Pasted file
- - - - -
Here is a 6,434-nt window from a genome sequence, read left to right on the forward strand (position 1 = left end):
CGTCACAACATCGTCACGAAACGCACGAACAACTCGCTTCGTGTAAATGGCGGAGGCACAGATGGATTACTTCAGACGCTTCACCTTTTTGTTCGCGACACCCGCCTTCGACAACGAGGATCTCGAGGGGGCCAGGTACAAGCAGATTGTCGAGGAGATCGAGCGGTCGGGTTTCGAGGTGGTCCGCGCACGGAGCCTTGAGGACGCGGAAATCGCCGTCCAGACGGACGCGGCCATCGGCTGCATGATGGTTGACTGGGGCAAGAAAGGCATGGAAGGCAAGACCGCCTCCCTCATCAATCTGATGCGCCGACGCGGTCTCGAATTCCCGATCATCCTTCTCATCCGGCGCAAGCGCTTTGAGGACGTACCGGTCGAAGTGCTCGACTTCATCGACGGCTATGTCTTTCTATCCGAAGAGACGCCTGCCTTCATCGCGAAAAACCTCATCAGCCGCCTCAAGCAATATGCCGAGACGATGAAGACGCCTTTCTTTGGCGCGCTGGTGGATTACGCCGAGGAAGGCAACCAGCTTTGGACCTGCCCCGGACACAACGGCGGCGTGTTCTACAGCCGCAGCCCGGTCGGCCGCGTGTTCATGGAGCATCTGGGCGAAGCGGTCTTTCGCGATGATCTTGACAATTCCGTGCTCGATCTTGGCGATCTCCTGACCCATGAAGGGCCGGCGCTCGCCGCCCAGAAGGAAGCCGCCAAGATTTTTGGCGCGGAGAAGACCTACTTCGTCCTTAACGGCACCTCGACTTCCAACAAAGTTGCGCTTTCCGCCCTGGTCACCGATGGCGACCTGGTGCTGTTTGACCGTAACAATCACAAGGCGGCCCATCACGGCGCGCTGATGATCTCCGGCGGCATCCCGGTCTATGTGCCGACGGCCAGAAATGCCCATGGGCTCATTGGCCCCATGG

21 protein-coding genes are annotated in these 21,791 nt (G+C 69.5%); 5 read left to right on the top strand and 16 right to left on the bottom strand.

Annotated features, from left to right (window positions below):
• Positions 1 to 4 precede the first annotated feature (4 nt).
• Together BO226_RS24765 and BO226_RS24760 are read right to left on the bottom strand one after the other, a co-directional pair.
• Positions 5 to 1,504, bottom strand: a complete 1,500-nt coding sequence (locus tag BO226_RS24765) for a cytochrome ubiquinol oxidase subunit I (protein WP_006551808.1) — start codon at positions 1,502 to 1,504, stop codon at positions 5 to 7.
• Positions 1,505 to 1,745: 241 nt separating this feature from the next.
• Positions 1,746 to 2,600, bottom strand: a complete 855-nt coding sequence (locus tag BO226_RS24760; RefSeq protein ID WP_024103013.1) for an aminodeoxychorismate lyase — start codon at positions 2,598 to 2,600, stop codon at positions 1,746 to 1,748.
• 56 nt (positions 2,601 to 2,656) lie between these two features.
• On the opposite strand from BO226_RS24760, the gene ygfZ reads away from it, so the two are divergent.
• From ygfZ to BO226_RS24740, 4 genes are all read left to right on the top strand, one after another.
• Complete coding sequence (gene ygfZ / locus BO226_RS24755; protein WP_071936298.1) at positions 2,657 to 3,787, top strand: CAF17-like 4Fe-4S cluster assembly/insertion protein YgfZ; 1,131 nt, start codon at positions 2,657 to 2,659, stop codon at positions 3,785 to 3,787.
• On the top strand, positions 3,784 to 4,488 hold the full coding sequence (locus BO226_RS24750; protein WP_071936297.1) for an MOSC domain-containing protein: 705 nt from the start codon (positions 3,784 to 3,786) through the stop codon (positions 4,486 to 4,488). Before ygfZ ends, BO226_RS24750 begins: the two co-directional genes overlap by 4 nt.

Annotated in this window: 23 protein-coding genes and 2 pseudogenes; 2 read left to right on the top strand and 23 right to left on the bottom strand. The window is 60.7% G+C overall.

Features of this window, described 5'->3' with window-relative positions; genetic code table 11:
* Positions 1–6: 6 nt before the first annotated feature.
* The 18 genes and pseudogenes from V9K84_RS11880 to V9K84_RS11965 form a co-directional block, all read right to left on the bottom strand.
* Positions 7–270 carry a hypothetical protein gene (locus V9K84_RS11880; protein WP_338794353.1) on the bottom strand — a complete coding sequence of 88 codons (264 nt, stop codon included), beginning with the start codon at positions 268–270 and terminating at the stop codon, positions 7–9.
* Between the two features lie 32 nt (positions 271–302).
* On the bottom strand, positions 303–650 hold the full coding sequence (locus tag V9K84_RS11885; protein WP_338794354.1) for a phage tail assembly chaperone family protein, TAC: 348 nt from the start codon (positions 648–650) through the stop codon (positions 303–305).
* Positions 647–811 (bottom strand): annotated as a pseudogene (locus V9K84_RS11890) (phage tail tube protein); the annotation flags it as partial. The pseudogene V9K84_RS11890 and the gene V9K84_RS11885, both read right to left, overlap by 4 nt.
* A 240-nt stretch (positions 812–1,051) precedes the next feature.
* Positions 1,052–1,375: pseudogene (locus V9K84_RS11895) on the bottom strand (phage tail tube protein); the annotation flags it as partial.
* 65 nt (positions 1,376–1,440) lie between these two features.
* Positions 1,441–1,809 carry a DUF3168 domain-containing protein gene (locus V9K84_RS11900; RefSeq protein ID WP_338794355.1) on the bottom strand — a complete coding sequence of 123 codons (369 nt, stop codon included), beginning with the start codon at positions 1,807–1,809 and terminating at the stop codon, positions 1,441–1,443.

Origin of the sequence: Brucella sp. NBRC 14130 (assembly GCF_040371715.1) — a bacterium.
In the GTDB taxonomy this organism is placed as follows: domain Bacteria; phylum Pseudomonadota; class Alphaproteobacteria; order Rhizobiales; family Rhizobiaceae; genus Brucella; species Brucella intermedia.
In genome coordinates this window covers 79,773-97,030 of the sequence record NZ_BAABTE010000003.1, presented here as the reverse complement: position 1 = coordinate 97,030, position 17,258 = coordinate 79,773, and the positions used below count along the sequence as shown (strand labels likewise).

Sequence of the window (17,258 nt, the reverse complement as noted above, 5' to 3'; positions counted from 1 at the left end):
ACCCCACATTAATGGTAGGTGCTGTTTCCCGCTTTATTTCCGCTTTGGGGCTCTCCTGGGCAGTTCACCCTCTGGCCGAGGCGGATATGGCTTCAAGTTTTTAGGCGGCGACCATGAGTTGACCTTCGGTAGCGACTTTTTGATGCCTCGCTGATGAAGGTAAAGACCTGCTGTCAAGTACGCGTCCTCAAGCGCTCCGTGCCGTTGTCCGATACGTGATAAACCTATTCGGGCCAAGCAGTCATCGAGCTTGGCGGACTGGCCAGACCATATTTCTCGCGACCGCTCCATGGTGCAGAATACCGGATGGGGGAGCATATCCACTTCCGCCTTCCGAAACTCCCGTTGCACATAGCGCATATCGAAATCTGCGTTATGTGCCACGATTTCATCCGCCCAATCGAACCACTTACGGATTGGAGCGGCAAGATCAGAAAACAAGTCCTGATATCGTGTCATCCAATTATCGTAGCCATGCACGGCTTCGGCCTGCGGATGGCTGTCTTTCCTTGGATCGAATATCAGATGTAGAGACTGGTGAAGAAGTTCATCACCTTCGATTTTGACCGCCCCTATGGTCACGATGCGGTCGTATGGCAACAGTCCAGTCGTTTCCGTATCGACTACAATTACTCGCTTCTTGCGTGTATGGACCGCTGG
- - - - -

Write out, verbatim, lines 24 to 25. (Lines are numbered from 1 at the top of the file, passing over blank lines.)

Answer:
* Positions 1,052–1,375: pseudogene (locus V9K84_RS11895) on the bottom strand (phage tail tube protein); the annotation flags it as partial.
* 65 nt (positions 1,376–1,440) lie between these two features.